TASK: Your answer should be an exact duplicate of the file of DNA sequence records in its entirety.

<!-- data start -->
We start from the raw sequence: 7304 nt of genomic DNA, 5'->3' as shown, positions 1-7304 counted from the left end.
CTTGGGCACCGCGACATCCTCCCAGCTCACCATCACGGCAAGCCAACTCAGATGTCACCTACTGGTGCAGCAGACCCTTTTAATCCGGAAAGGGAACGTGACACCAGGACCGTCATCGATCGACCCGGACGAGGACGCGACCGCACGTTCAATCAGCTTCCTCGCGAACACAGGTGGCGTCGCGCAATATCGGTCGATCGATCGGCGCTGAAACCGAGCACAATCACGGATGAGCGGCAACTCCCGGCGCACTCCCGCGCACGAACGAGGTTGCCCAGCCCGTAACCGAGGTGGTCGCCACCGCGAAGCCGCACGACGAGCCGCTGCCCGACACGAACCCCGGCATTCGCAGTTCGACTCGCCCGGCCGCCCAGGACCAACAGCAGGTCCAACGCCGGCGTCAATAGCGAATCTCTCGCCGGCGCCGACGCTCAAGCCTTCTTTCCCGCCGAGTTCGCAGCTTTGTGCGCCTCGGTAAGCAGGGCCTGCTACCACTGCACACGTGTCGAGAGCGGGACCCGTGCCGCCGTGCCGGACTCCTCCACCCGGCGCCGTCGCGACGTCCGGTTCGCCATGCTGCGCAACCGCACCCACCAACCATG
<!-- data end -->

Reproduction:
We start from the raw sequence: 7304 nt of genomic DNA, 5'->3' as shown, positions 1-7304 counted from the left end.
CTTGGGCACCGCGACATCCTCCCAGCTCACCATCACGGCAAGCCAACTCAGATGTCACCTACTGGTGCAGCAGACCCTTTTAATCCGGAAAGGGAACGTGACACCAGGACCGTCATCGATCGACCCGGACGAGGACGCGACCGCACGTTCAATCAGCTTCCTCGCGAACACAGGTGGCGTCGCGCAATATCGGTCGATCGATCGGCGCTGAAACCGAGCACAATCACGGATGAGCGGCAACTCCCGGCGCACTCCCGCGCACGAACGAGGTTGCCCAGCCCGTAACCGAGGTGGTCGCCACCGCGAAGCCGCACGACGAGCCGCTGCCCGACACGAACCCCGGCATTCGCAGTTCGACTCGCCCGGCCGCCCAGGACCAACAGCAGGTCCAACGCCGGCGTCAATAGCGAATCTCTCGCCGGCGCCGACGCTCAAGCCTTCTTTCCCGCCGAGTTCGCAGCTTTGTGCGCCTCGGTAAGCAGGGCCTGCTACCACTGCACACGTGTCGAGAGCGGGACCCGTGCCGCCGTGCCGGACTCCTCCACCCGGCGCCGTCGCGACGTCCGGTTCGCCATGCTGCGCAACCGCACCCACCAACCATG